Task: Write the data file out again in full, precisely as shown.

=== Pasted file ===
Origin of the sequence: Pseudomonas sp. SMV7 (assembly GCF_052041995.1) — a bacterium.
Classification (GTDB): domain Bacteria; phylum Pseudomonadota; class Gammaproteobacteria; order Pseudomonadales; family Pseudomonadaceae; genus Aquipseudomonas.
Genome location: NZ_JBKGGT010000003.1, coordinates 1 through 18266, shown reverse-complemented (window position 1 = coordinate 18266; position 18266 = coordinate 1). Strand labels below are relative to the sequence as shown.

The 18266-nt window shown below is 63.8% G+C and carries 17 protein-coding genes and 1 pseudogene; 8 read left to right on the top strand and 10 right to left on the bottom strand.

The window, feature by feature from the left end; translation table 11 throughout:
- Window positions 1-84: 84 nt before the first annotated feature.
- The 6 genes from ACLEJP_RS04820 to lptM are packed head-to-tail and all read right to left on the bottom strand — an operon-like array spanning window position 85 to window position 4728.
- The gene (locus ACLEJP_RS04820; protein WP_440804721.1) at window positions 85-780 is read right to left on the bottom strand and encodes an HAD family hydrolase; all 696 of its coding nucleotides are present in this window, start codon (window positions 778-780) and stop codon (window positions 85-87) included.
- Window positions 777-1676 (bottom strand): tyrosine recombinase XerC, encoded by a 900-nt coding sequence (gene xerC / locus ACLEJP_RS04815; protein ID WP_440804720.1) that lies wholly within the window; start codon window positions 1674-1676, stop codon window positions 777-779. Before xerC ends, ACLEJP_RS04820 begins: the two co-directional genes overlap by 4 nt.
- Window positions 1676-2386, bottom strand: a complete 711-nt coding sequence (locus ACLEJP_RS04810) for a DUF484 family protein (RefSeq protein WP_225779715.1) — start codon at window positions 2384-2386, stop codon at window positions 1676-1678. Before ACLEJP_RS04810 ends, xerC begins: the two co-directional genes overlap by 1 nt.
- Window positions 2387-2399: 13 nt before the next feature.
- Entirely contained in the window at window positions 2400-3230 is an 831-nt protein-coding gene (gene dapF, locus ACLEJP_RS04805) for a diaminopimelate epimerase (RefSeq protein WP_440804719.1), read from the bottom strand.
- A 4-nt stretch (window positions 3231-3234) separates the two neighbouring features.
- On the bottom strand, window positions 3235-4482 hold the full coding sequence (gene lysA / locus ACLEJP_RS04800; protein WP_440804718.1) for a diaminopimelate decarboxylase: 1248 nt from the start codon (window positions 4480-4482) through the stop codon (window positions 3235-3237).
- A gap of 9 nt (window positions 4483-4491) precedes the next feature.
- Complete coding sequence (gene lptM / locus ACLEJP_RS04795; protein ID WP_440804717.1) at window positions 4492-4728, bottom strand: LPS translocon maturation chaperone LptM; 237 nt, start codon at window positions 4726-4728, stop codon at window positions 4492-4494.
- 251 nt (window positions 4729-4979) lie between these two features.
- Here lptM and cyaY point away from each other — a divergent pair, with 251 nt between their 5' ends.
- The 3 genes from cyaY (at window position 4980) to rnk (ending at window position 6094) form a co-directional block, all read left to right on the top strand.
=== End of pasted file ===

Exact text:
Origin of the sequence: Pseudomonas sp. SMV7 (assembly GCF_052041995.1) — a bacterium.
Classification (GTDB): domain Bacteria; phylum Pseudomonadota; class Gammaproteobacteria; order Pseudomonadales; family Pseudomonadaceae; genus Aquipseudomonas.
Genome location: NZ_JBKGGT010000003.1, coordinates 1 through 18266, shown reverse-complemented (window position 1 = coordinate 18266; position 18266 = coordinate 1). Strand labels below are relative to the sequence as shown.

The 18266-nt window shown below is 63.8% G+C and carries 17 protein-coding genes and 1 pseudogene; 8 read left to right on the top strand and 10 right to left on the bottom strand.

The window, feature by feature from the left end; translation table 11 throughout:
- Window positions 1-84: 84 nt before the first annotated feature.
- The 6 genes from ACLEJP_RS04820 to lptM are packed head-to-tail and all read right to left on the bottom strand — an operon-like array spanning window position 85 to window position 4728.
- The gene (locus ACLEJP_RS04820; protein WP_440804721.1) at window positions 85-780 is read right to left on the bottom strand and encodes an HAD family hydrolase; all 696 of its coding nucleotides are present in this window, start codon (window positions 778-780) and stop codon (window positions 85-87) included.
- Window positions 777-1676 (bottom strand): tyrosine recombinase XerC, encoded by a 900-nt coding sequence (gene xerC / locus ACLEJP_RS04815; protein ID WP_440804720.1) that lies wholly within the window; start codon window positions 1674-1676, stop codon window positions 777-779. Before xerC ends, ACLEJP_RS04820 begins: the two co-directional genes overlap by 4 nt.
- Window positions 1676-2386, bottom strand: a complete 711-nt coding sequence (locus ACLEJP_RS04810) for a DUF484 family protein (RefSeq protein WP_225779715.1) — start codon at window positions 2384-2386, stop codon at window positions 1676-1678. Before ACLEJP_RS04810 ends, xerC begins: the two co-directional genes overlap by 1 nt.
- Window positions 2387-2399: 13 nt before the next feature.
- Entirely contained in the window at window positions 2400-3230 is an 831-nt protein-coding gene (gene dapF, locus ACLEJP_RS04805) for a diaminopimelate epimerase (RefSeq protein WP_440804719.1), read from the bottom strand.
- A 4-nt stretch (window positions 3231-3234) separates the two neighbouring features.
- On the bottom strand, window positions 3235-4482 hold the full coding sequence (gene lysA / locus ACLEJP_RS04800; protein WP_440804718.1) for a diaminopimelate decarboxylase: 1248 nt from the start codon (window positions 4480-4482) through the stop codon (window positions 3235-3237).
- A gap of 9 nt (window positions 4483-4491) precedes the next feature.
- Complete coding sequence (gene lptM / locus ACLEJP_RS04795; protein ID WP_440804717.1) at window positions 4492-4728, bottom strand: LPS translocon maturation chaperone LptM; 237 nt, start codon at window positions 4726-4728, stop codon at window positions 4492-4494.
- 251 nt (window positions 4729-4979) lie between these two features.
- Here lptM and cyaY point away from each other — a divergent pair, with 251 nt between their 5' ends.
- The 3 genes from cyaY (at window position 4980) to rnk (ending at window position 6094) form a co-directional block, all read left to right on the top strand.